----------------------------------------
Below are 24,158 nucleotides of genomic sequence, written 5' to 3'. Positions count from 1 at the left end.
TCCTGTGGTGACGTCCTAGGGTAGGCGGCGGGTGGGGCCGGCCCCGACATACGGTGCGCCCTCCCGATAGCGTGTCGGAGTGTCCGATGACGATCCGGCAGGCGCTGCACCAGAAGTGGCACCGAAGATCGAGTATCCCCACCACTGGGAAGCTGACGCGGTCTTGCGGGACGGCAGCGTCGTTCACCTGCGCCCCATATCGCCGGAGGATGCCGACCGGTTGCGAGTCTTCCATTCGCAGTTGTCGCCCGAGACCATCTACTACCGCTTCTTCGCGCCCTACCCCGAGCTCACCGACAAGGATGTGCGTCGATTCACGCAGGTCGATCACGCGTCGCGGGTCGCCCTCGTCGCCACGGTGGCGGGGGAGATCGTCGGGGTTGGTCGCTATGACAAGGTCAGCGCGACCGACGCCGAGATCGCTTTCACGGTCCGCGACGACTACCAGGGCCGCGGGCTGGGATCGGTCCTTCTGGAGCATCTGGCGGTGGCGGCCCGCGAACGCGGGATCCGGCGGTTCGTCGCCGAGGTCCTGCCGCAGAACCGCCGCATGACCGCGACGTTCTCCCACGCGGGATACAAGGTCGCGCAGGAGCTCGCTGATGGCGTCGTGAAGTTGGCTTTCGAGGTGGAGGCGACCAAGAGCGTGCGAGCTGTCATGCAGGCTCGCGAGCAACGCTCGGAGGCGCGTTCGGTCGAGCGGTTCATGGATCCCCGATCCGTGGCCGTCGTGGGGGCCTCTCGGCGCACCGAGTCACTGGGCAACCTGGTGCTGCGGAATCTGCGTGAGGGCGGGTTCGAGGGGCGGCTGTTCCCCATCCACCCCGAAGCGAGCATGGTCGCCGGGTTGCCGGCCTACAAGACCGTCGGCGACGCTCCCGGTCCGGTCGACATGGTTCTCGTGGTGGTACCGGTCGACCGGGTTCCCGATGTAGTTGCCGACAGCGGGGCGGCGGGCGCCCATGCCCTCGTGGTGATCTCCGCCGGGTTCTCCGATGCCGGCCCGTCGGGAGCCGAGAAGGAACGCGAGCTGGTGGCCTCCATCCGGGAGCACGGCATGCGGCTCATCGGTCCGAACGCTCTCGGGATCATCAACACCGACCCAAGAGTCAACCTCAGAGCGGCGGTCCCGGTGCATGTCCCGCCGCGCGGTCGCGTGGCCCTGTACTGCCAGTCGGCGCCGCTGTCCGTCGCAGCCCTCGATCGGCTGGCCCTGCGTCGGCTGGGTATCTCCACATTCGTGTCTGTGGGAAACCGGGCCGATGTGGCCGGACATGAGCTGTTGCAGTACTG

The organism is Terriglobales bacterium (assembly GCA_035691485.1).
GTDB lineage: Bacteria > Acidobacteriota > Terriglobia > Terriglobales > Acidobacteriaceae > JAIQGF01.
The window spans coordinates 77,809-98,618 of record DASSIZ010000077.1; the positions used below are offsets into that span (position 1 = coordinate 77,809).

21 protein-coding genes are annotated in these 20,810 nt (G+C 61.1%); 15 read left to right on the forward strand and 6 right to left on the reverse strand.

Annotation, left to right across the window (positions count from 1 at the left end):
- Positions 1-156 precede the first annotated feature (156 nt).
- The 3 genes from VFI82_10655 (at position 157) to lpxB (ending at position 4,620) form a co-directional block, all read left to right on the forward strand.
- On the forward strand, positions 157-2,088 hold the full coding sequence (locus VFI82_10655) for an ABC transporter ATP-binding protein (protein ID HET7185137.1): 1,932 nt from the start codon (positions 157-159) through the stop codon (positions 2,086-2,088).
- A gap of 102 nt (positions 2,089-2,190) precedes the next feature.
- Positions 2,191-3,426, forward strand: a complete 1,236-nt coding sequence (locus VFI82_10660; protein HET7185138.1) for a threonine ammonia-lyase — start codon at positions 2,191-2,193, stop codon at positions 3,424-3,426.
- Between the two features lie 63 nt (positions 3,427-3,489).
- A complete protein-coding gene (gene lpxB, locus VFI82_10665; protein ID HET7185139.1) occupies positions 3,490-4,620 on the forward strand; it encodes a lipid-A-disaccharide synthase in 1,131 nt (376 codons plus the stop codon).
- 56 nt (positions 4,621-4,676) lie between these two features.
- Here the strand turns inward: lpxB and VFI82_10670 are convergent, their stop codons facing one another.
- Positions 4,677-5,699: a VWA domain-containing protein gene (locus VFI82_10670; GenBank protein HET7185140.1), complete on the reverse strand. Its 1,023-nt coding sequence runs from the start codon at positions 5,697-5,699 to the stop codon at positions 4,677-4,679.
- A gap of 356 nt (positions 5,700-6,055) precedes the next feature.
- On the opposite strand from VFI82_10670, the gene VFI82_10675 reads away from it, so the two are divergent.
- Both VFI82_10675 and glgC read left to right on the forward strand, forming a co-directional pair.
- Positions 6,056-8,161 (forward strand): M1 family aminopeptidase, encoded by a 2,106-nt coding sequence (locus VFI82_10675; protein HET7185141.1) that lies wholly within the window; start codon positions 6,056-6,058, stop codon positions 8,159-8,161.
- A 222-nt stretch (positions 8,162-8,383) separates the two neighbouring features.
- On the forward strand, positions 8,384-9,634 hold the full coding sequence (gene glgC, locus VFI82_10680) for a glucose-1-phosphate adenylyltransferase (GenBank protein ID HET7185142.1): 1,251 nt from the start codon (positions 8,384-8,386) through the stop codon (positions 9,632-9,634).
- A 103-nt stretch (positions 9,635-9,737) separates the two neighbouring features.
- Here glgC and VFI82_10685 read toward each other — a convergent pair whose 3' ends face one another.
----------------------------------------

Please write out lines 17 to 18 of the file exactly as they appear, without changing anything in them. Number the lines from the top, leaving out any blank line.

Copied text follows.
- Positions 4,677-5,699: a VWA domain-containing protein gene (locus VFI82_10670; GenBank protein HET7185140.1), complete on the reverse strand. Its 1,023-nt coding sequence runs from the start codon at positions 5,697-5,699 to the stop codon at positions 4,677-4,679.
- A gap of 356 nt (positions 5,700-6,055) precedes the next feature.